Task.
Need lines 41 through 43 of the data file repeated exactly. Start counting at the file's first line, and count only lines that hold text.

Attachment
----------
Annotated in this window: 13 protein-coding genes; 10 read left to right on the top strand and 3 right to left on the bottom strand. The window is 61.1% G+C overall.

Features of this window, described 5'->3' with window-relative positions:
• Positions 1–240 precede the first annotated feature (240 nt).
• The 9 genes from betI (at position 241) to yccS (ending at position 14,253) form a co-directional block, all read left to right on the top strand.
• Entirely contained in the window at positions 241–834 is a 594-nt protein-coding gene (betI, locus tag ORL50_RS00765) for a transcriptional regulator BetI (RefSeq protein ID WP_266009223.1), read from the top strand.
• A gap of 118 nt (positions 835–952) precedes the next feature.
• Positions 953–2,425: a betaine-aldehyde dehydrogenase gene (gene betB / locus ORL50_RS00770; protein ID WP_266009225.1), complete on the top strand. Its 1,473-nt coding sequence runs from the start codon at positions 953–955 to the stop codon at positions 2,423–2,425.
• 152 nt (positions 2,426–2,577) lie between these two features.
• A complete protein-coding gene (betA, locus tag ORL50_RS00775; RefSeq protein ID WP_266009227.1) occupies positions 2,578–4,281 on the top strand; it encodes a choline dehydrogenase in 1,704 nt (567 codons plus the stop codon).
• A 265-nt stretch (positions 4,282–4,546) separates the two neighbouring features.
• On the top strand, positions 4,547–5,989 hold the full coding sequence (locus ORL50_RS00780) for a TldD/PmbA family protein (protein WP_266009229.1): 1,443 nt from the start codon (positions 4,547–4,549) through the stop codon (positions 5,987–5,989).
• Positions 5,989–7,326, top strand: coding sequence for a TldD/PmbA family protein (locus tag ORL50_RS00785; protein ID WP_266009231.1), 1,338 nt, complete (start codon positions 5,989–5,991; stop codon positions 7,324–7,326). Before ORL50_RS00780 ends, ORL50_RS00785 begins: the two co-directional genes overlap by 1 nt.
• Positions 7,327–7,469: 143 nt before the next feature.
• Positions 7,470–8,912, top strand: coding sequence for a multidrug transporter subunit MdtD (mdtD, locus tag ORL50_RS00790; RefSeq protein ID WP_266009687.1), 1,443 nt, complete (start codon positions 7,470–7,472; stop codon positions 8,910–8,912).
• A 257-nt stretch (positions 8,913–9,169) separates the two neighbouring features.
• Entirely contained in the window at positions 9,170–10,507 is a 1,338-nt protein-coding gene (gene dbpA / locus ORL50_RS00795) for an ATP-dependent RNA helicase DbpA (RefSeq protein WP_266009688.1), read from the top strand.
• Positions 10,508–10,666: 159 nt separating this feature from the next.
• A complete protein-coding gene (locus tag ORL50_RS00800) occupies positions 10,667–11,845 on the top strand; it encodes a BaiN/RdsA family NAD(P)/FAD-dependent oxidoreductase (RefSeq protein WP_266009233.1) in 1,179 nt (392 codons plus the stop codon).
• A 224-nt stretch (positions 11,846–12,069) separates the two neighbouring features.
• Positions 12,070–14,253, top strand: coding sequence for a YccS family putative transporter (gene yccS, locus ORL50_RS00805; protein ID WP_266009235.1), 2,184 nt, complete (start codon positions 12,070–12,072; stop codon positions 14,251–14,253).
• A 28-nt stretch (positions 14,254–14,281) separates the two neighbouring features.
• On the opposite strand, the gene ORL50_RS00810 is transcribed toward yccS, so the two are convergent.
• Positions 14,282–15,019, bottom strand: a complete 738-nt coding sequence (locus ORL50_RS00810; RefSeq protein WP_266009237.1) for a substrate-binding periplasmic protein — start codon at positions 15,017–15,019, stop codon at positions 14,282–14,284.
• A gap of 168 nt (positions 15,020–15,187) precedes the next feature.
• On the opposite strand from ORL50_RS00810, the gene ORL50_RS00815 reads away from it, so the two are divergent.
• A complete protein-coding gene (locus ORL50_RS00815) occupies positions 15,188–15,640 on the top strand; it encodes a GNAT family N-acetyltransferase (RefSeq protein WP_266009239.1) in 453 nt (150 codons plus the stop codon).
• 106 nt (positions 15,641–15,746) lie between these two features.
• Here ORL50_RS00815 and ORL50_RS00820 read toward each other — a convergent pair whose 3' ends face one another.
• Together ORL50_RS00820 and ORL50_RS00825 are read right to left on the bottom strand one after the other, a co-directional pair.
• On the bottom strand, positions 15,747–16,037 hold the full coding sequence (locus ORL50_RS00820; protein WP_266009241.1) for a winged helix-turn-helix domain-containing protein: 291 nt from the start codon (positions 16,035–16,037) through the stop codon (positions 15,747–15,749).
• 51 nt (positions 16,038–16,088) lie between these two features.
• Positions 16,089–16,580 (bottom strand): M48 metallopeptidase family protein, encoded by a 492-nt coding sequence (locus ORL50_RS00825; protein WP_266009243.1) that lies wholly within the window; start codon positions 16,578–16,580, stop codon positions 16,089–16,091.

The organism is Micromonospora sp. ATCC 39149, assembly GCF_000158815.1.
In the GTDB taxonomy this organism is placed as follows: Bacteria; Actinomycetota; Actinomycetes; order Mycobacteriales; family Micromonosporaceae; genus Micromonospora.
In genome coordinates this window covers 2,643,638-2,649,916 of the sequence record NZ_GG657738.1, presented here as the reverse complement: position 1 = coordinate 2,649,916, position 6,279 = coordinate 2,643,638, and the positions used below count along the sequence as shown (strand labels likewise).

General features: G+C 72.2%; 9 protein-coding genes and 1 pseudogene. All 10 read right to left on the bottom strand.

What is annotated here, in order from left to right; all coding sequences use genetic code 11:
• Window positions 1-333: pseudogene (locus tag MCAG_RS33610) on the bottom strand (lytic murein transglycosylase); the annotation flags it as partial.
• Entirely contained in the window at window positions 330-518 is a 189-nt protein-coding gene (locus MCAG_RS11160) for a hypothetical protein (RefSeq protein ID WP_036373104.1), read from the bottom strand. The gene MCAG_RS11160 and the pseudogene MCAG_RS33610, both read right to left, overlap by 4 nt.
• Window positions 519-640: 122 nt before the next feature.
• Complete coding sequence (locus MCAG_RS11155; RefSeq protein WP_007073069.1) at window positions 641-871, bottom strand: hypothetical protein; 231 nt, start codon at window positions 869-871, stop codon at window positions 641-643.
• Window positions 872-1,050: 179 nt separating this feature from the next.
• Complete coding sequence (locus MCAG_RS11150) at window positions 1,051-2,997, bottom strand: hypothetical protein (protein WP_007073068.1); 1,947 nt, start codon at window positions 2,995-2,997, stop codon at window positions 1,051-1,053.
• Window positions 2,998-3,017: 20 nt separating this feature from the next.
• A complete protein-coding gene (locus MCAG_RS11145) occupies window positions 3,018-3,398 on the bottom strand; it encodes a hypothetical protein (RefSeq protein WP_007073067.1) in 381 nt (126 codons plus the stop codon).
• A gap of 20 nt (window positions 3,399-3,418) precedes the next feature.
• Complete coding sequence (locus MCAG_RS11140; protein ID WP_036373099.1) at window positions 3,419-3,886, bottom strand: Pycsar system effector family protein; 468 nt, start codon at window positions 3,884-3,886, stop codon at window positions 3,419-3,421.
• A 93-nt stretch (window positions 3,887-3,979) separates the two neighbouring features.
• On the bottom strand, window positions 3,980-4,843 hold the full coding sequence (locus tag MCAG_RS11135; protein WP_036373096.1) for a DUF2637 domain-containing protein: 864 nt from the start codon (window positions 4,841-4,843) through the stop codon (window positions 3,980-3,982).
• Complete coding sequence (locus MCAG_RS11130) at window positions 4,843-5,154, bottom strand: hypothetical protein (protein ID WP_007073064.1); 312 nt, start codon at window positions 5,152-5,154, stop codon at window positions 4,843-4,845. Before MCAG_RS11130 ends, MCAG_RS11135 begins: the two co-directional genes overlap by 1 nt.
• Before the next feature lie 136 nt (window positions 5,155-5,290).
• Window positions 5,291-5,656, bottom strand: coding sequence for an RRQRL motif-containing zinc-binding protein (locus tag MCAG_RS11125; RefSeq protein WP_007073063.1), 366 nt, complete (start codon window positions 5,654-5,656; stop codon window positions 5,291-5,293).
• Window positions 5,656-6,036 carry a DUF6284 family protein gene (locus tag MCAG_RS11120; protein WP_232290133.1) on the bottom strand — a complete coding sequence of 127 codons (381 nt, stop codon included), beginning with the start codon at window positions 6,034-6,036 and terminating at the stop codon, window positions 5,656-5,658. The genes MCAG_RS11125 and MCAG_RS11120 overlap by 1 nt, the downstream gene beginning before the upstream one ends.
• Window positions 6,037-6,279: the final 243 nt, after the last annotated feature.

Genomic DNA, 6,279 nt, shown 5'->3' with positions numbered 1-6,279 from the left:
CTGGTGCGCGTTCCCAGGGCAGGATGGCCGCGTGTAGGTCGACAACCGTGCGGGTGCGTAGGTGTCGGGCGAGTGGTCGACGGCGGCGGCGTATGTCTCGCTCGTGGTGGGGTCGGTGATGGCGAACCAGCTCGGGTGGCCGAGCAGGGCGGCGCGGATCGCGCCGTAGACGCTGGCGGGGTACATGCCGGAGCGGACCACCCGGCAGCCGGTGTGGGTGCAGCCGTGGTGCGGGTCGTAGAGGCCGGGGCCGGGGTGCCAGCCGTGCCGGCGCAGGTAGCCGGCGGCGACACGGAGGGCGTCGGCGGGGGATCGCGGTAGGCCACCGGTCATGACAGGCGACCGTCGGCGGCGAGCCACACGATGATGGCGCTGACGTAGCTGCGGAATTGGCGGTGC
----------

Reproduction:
• Complete coding sequence (locus MCAG_RS11155; RefSeq protein WP_007073069.1) at window positions 641-871, bottom strand: hypothetical protein; 231 nt, start codon at window positions 869-871, stop codon at window positions 641-643.
• Window positions 872-1,050: 179 nt separating this feature from the next.
• Complete coding sequence (locus MCAG_RS11150) at window positions 1,051-2,997, bottom strand: hypothetical protein (protein WP_007073068.1); 1,947 nt, start codon at window positions 2,995-2,997, stop codon at window positions 1,051-1,053.